× Business BUSINESS MOTORING SHIPPING & LOGISTICS DR PESA FINANCIAL STANDARD Digital News Videos Health & Science Lifestyle Opinion Education Columnists Moi Cabinets Arts & Culture Fact Check Podcasts E-Paper Lifestyle & Entertainment Nairobian Entertainment Eve Woman Travelog TV Stations KTN Home KTN News BTV KTN Farmers TV Radio Stations Radio Maisha Spice FM Vybez Radio Enterprise VAS E-Learning Digger Classified Jobs Games Crosswords Sudoku The Standard Group Corporate Contact Us Rate Card Vacancies DCX O.M Portal Corporate Email RMS

No rosy life at the epitome of civilsation

By | April 23rd 2009
By | April 23rd 2009

By James Ratemo

Rich in history, both memorable and some we would like to forget, Berlin is a choice European destination for many. But for Africans, it’s not a rosy affair.

Two rivers, the Havel and the Spree, flow freely through the city and thousands of visitors can’t just resist the temptation to tour the city from the comforts of a boat. From there, they laze back and take in the beauty of the city in the coolness of the afternoon breeze.

Berlin regarded by many, as the epitome of civilisation is many things to many people. For some it is addictive, with lively nightlife, which borders on the wild. For others it is a little too detached and artificial. Yet there are some for whom the city’s cafes, clubs, bars, street art, museums and palaces just does the trick.

The situation is even more mind-boggling for non-Germans since the natives here seem obsessed with their language, Deutsch.

Yet every year, thousands of foreigners troop into Berlin either to devour its beauty or for academic purposes. Since the process of gaining citizenship in Germany is horrendous, most Africans and Asians desperate for a better life away from the worries and political instability back home just melt into the population.

Boat ride in the Spree River is an exciting way to tour Berlin.

"Although the pay here is much better than at home, life is hectic and I’m made aware of my race. If you are not a German forget it…you can never land a job of your choice," he declared.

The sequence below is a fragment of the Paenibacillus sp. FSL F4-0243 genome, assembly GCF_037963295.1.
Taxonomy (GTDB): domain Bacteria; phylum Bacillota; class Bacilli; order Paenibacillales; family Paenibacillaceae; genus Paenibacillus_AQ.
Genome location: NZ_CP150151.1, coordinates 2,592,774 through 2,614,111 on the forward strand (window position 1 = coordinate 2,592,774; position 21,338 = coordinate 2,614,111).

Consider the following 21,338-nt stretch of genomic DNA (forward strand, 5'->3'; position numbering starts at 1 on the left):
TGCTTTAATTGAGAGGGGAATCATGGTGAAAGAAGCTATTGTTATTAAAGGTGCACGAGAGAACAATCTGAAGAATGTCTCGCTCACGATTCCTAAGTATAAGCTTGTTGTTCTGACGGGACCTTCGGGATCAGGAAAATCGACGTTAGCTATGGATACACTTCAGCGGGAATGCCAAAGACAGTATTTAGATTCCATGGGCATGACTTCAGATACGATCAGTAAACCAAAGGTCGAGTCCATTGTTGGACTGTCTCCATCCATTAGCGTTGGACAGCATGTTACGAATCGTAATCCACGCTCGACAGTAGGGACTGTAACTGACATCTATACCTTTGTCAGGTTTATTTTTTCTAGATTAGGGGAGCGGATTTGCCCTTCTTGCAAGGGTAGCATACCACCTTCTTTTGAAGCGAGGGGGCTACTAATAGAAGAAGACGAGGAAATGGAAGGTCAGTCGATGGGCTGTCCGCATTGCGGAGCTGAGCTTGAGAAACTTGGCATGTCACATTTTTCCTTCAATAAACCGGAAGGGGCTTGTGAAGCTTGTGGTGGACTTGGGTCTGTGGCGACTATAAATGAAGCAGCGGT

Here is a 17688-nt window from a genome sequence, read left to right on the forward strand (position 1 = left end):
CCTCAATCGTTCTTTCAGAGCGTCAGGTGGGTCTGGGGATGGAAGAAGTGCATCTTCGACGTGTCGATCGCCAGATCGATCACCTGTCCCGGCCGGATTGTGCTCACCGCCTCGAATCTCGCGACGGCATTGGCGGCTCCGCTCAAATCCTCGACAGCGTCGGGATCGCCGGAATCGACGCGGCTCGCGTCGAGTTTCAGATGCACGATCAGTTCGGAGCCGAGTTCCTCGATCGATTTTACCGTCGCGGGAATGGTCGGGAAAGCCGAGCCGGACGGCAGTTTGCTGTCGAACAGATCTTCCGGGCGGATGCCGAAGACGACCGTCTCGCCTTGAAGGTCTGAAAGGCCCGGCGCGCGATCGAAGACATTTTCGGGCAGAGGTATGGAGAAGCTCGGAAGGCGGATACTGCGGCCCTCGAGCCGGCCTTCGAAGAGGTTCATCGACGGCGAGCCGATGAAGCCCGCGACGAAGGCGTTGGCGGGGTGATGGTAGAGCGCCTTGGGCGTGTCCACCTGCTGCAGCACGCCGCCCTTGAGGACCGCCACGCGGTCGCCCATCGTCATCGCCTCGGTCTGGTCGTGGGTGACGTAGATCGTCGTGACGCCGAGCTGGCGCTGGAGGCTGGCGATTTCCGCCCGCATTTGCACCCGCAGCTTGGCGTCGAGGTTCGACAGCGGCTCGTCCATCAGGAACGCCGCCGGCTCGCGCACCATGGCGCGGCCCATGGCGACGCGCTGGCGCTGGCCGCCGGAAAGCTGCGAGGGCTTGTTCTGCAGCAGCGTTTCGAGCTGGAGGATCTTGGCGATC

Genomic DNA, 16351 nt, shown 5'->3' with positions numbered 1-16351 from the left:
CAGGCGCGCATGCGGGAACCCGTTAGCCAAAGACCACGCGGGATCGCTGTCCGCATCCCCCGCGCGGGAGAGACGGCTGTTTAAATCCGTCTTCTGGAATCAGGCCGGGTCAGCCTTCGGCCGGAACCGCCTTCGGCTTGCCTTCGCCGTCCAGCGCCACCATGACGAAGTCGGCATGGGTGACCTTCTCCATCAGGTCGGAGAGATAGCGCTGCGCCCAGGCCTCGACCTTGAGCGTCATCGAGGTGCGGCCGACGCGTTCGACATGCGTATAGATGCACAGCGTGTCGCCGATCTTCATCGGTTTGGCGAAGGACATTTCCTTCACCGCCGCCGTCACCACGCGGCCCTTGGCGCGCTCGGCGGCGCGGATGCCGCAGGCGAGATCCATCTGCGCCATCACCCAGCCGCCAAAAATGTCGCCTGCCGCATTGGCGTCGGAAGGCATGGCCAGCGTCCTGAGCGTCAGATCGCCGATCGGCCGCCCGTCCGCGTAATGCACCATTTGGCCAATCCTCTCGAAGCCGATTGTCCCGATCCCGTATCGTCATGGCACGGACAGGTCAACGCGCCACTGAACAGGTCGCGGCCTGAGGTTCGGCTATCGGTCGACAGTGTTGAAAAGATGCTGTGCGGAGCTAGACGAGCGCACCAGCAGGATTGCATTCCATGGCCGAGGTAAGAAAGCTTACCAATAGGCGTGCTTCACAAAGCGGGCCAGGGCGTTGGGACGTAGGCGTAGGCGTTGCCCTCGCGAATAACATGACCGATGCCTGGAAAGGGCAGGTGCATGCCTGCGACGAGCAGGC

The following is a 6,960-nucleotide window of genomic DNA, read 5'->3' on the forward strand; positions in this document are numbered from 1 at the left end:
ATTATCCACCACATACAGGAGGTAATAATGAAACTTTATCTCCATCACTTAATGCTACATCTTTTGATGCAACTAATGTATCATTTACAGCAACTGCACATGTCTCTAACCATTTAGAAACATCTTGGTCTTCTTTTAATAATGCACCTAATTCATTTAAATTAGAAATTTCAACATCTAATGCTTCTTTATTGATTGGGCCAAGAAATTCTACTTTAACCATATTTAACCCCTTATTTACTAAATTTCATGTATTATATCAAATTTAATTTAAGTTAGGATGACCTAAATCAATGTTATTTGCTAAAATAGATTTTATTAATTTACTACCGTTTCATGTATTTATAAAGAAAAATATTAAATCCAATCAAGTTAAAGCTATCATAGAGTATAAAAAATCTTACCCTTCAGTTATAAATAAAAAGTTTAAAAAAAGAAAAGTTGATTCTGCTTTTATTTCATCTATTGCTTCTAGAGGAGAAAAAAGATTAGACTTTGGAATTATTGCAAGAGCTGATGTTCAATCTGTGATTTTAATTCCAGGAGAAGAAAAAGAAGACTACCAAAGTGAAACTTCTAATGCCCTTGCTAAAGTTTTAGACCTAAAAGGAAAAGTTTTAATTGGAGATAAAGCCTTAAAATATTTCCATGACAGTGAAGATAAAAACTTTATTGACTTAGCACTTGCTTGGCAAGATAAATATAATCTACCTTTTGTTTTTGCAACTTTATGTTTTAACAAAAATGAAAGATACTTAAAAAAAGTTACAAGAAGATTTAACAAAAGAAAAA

Adu is not alone. Thousands of foreigners living in Germany have their own tales of how they have suffered in their quest for better life. It is not until they taste the bitter pill that they regret the decision to leave their countries.

The flipside

However, not all have tales of woes and waters of bitterness, Africans sponsored to study here have a different opinion of Berlin.

"Life here is exotic and the economy is many times better than what we have in Africa," said Paul Malimbo from Tanzania.

Malimbo was in Germany for a two months’ Media course fully sponsored by the German Government.

"I wonder how I could have survived in this city with the high cost of living if I was not sponsored…everybody here seems too preoccupied to even care what the neighbour eats," observed Malimbo.

He could not understand why many left their countries only to live like slaves, literally working round the clock to make ends meet.

Other than the rat race for survival, Berlin is also known to be home to some of the best recreational facilities and superb transport system.

Efficient transport system

With a well-planned road and rail network, the city knows not the perils of traffic jam that is the mark of Nairobi. The underground high-speed trains and public buses perhaps explain this.

The city boasts more than 3,000 sports halls, stadiums, and playing fields, including famous sites like the Olympic Stadium and the Max Schmeling Hall.

More captivating though is the new branch of the Madame Tussauds Museam unveiled last year.

Here, wax statues of great men and women in history; both dead and living, including the current US President, Barrack Obama dot the gigantic museum.

More captivating though is the image of Adolf Hitler, the mastermind of the holocaust.

The ultimate depiction of how cruel and distasteful Hitler was is not only in the Holocaust Memorial in Berlin but the way his wax statue is treated at the museum. The man hunkered down in his bunker enclaves away from humanity. No one is allowed to touch or even pose for a picture besides the statue lest the holocaust victims’ families be offended.

And to ensure no visitor breaks this rule the words are boldly inscribed outside the cage in both English and Deutsch. Hovering video cameras ensures nobody ignores the rule.

According to a guide in the museum, the likeness of the Nazi leader, hunched over a desk in a dimly lit bunker recaptures the moment just before the man committed suicide at the end of World War II.

In a recent trip to Germany, most locals this writer spoke to seemed to echo the same message "We just want to forget that haunting history and move forward".

The museum, located on Unter den Linden Boulevard and near the capital’s iconic Brandenburg Gate, opens to the public on Saturdays with journalists allowed free entry all days. Another wax Hitler stands in the original Madame Tussauds in London.

Share this story
Bajunis love for the deep sea
Sitting on the sand, I delve into my first ever-smoked fish on the Bajun Island. I watch the Bajuni fishermen who made the meal as they go about their business with the neatness of a surgeon.
CS Najib Balala summoned over stalled project
There have been reports of cut-throat competition between agencies under the Ministry of Tourism.